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by Indiewire Staff
May 6, 2013 12:42 PM
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Critics Aren't Dazzled By 'Gatsby': A Recap of the Reviews So Far

"The Great Gatsby" Warner Bros.
A handful of reviews are in for "The Great Gatsby," which opens in just a few days on May 10 and kicks off the Cannes Film Festival on May 15. Pushed back six months from its original December release, Baz Luhrmann's glimmering 3D adaptation of the classic F. Scott Fitzgerald novel has garnered as much anticipation as skepticism: will the auteur's flashy style compliment or complicate? So far (from what we can gauge) only one critic has praised Luhrmann while the others contend that maybe there is such a thing as too much spectacle. 

Check out what some critics have to say below.

Todd McCarthy, Hollywood Reporter: "No matter how frenzied and elaborate and sometimes distracting his technique may be, Luhrmann's personal connection and commitment to the material remains palpable, which makes for a film that, most of the time, feels vibrantly alive while remaining quite faithful to the spirit, if not the letter or the tone, of its source."

Scott Foundas, Variety: "To accuse Luhrmann of overkill is a bit like faulting a leopard for his spots. Love it or hate it, take it or leave it, this is unmistakably his “Gatsby” through and through, and as with all such carte-blanche extravaganzas, it exudes an undeniable fascination — at least for a while."

David Denby, The New Yorker: “Luhrmann’s vulgarity is designed to win over the young audience, and it suggests that he’s less a filmmaker than a music-video director with endless resources and a stunning absence of taste.”

Alonso Duralde, The Wrap: "This film marks the official moment in which Baz Luhrmann's signature style has become self-parody. So we beat on, boats against the current, jumping the shark."

Anne Thompson, Thompson On Hollywood: "'The Great Gatsby' is a guilty pleasure, a swirling, audacious piece of cinema --in 3-D!--that could prove a crowdpleaser for young audiences."

Rodrigo Perez, The Playlist: "The expressive ‘Gatsby’ has the power to transport, but the main problem is that it never lifts the audience to anywhere of significance other than the clouds where the party fireworks have already evaporated."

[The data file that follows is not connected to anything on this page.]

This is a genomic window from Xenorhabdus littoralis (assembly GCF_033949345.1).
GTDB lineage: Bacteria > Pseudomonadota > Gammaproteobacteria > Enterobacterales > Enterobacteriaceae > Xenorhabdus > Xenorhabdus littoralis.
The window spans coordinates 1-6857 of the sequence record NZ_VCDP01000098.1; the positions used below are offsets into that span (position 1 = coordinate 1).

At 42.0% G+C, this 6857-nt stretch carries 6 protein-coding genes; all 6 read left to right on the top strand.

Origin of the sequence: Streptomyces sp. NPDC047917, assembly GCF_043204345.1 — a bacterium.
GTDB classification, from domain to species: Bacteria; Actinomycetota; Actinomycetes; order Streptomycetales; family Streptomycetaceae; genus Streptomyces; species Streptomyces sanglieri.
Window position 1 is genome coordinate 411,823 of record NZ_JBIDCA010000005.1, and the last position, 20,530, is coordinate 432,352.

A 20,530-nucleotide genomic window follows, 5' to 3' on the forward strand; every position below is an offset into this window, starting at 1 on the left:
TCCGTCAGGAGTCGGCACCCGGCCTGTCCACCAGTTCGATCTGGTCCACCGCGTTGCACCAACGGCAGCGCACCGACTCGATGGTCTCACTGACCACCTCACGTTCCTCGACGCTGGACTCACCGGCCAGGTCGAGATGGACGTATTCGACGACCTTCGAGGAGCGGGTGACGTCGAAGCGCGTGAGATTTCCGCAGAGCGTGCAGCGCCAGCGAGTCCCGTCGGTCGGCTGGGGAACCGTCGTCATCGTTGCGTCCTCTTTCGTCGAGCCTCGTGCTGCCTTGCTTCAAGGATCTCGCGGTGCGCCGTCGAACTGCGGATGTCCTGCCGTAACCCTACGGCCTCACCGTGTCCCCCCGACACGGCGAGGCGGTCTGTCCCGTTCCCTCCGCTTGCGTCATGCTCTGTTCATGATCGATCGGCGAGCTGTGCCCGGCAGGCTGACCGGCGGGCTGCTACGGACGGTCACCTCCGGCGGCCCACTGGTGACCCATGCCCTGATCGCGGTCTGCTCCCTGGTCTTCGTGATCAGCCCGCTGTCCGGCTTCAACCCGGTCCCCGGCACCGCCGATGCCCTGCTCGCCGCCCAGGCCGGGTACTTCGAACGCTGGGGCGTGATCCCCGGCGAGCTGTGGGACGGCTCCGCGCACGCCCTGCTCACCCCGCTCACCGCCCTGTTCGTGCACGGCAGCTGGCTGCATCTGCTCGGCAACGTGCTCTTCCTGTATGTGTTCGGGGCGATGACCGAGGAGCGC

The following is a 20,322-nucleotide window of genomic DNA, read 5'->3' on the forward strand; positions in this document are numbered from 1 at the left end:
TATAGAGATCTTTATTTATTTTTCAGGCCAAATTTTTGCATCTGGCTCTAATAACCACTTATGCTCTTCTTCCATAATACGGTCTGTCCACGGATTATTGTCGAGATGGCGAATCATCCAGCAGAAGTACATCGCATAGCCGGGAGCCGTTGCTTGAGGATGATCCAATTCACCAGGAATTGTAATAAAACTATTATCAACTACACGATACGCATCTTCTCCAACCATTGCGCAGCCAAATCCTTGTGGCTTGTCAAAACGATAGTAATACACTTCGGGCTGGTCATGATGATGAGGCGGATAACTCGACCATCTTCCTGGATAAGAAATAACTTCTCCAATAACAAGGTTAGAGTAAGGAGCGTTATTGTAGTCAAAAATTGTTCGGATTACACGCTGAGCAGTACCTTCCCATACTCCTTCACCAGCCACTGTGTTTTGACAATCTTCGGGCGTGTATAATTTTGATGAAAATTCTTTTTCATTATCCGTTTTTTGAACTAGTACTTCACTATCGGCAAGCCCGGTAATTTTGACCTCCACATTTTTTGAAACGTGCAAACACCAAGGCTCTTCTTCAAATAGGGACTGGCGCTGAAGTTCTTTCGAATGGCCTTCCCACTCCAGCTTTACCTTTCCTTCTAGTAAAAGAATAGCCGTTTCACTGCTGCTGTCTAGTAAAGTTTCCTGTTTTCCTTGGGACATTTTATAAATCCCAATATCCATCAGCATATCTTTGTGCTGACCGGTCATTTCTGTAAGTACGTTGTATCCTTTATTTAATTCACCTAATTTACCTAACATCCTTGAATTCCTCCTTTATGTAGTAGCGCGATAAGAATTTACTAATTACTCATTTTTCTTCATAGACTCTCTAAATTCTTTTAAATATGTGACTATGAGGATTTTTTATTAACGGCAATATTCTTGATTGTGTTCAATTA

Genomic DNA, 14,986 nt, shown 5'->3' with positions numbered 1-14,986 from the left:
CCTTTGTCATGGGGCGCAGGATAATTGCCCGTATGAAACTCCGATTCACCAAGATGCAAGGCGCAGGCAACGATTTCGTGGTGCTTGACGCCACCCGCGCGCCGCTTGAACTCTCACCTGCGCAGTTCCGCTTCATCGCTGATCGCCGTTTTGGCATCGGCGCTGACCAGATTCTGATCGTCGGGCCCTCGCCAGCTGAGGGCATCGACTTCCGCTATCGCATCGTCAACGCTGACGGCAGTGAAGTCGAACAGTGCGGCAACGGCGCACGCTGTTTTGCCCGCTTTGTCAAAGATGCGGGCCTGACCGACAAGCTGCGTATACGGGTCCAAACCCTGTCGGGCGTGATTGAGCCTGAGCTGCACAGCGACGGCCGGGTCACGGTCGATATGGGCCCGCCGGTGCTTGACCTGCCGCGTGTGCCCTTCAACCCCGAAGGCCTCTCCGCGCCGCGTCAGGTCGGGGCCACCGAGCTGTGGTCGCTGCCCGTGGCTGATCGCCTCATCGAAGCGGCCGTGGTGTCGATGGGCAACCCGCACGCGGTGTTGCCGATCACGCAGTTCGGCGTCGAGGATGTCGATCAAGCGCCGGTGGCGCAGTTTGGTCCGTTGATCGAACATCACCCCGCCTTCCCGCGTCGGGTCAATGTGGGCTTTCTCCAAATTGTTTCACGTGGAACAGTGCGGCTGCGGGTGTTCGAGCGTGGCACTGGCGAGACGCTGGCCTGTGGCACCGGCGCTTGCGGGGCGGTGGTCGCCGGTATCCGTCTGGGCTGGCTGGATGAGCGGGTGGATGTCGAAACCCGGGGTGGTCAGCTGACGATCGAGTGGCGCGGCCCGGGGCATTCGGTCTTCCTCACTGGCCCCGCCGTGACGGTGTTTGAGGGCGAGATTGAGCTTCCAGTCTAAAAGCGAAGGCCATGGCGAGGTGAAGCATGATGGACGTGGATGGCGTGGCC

Drew McWeeny, HitFix: "It's as if every bit of creativity dried up the moment the deal was signed. Yes, this is exactly what I would expect a Baz Luhrmann 'Gatsby' would look like, but is that enough?"

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8 Comments

  • Fr. Dennis Kriz , OSM | May 13, 2013 8:42 PMReply

    I wonder why so many critics have made fun of Luhrman's approach in this film. After all, Fitzgerald's novel was about the JAZZ AGE and its repudiation for better or worse of previous Victorian arrogance. Gatsby as one who was super rich but alas nouveau riche threw those opulent parties even in the novel because it was the only way that he could have eventually attracted the old moneyed Daisy. I find the complaints about Luhrman's style actually somewhat similar. What was he supposed to do? Make the film in the style of "Downton Abbey?" That was already done by Francis Ford Copolla in 1974 ... http://frdennismoviereviews.blogspot.com/2013/05/the-great-gatsby-2013.html

  • Curtis Caesar John | May 7, 2013 3:05 PMReply

    There already was a 'Black' movie version of 'The Great Gatsby' and it was simply called 'G' and starred Blair Underwood and Richard T. Jones.

  • Vino | May 7, 2013 12:51 PMReply

    Now the strategy is to say, "If you don't like it," you're OLD. I say, if you dew like it,
    you're just DUM.

  • The Bard | May 7, 2013 11:12 AMReply

    "It is a tale
    Told by an idiot, full of sound and fury,
    Signifying nothing."

  • Salvador Litvak | May 6, 2013 10:42 PMReply

    If the film did not piss off a few critics, I'd be disappointed in Baz. I can't wait to see this film.

  • James | May 6, 2013 9:45 PMReply

    .....and then there's Mo Dowd in the NYT, saying it's time for a "black" Gatsby and that JZ is the one. That One... as McCain might say. Bitter and old, is the critic, that hates this Gatsby remake. I'm sure Baz is as faithful to F. Scott, as JZ is to Bey. It's a pretty cool, insightful story, that may speak volumes about our times. Let Baz and JZ tell it. F**k Denby

  • Ian | May 6, 2013 3:55 PMReply

    I think he does his best work with an actress that believes in him. Example, Nicole Kidman. Brilliant in Moulin Rouge, Good in Australia. In my opinion anyway, I know a lot of detractors will disagree and place their opionion as if it's fact

  • MK | May 6, 2013 1:12 PMReply

    If a filmmaker's going to be bold and over-the-top, they should be at least be unpredictable. Sadly, that's not the case here.